Even Cheap Neighborhoods In Expensive Cities Are Expensive

Lydia DePillis writes about efforts to spur revitalization in Anacostia, the historic east-of-the-river neighbohrood that’s become synonymous in many people’s minds with high crime and dilapidated conditions. She concludes:

Lumen8’s long-term impact will be measured my how many of those newbies, having learned that Anacostia’s not so scary after all, come back. It’s doubtful that they will, unless there’s something to attract them, like a critical mass of bars, or a great restaurant, or a music venue that plays shows on a consistent basis. Once those arrive, the cycle builds on itself: Gathering places complete the housing affordability equation.

Then, of course, you have to deal with the next problem: Housing un-affordability. At this point, though, that’s probably not something Anacostia has to worry about.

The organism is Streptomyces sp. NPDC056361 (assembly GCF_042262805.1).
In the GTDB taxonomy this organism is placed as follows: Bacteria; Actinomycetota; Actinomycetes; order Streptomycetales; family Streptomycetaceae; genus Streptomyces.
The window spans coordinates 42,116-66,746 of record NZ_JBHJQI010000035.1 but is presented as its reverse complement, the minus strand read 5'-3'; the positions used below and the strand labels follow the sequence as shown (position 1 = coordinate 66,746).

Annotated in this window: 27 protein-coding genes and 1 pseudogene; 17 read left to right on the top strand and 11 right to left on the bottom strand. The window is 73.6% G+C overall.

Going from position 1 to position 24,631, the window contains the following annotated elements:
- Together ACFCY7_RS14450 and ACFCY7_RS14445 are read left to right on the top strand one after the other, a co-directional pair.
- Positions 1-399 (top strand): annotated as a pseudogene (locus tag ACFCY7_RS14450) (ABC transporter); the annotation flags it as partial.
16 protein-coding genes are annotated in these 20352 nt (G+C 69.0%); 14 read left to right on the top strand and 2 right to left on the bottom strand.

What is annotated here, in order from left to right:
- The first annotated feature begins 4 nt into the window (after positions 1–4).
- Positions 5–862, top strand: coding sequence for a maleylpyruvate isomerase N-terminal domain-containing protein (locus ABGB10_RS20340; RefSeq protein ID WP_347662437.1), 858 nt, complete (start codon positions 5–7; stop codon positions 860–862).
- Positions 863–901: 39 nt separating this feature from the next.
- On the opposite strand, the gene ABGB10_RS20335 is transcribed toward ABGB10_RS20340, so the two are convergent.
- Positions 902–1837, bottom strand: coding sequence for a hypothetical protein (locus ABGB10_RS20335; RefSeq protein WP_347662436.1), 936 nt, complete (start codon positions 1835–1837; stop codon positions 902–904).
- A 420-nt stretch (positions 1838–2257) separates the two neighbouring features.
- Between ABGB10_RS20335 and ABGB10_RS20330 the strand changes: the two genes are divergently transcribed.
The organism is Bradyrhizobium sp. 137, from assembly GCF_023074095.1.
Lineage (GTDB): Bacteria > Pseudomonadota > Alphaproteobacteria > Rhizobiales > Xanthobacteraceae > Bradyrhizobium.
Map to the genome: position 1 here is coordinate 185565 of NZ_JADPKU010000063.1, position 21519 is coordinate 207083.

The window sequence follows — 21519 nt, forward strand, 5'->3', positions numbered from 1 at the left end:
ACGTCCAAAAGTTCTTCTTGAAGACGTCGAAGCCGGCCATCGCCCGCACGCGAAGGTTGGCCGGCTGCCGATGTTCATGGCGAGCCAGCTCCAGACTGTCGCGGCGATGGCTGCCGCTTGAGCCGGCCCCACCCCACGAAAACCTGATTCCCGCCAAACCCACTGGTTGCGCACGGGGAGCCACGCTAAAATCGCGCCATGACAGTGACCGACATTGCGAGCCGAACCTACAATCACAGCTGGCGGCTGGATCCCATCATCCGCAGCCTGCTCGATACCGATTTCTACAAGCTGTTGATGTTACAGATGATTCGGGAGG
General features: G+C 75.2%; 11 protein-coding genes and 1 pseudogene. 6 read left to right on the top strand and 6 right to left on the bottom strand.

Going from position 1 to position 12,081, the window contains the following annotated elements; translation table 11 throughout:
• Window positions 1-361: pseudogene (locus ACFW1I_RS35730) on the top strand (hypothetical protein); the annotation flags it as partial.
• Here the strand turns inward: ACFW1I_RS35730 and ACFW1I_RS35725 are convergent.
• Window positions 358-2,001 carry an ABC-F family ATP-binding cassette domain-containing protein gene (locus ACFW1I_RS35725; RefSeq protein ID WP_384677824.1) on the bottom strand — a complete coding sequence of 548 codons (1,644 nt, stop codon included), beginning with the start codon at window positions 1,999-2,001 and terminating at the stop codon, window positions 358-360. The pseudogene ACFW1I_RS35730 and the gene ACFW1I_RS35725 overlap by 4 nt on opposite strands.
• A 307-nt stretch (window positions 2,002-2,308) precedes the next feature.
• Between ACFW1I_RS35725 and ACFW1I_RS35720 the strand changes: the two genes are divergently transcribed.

This is perhaps the saddest aspect of the rent is too damn high phenomenon. In too many parts of the United States, lack of amenities and high-quality public services has become the main affordable housing policy. That means that if you succeed in improving living conditions in the places where poor people live, suddenly the poor people can’t live there anymore. But another point I would make is that a neighborhood like Anacostia is affordable only relative to even-less-affordable neighborhoods in a very low-affordability city. You can rent an 850 square foot place near the Anacostia Metro Station for $1,300 a month. You can get a slightly larger apartment in downtown Phoenix for $990. Or check out these modern luxury rentals. Even the neighborhoods that Washingtonians are used to thinking of as cheap are in fact expensive, which reduces the disposable incomes of people who live in them and that in turn makes it difficult for businesses in low-income areas to succeed.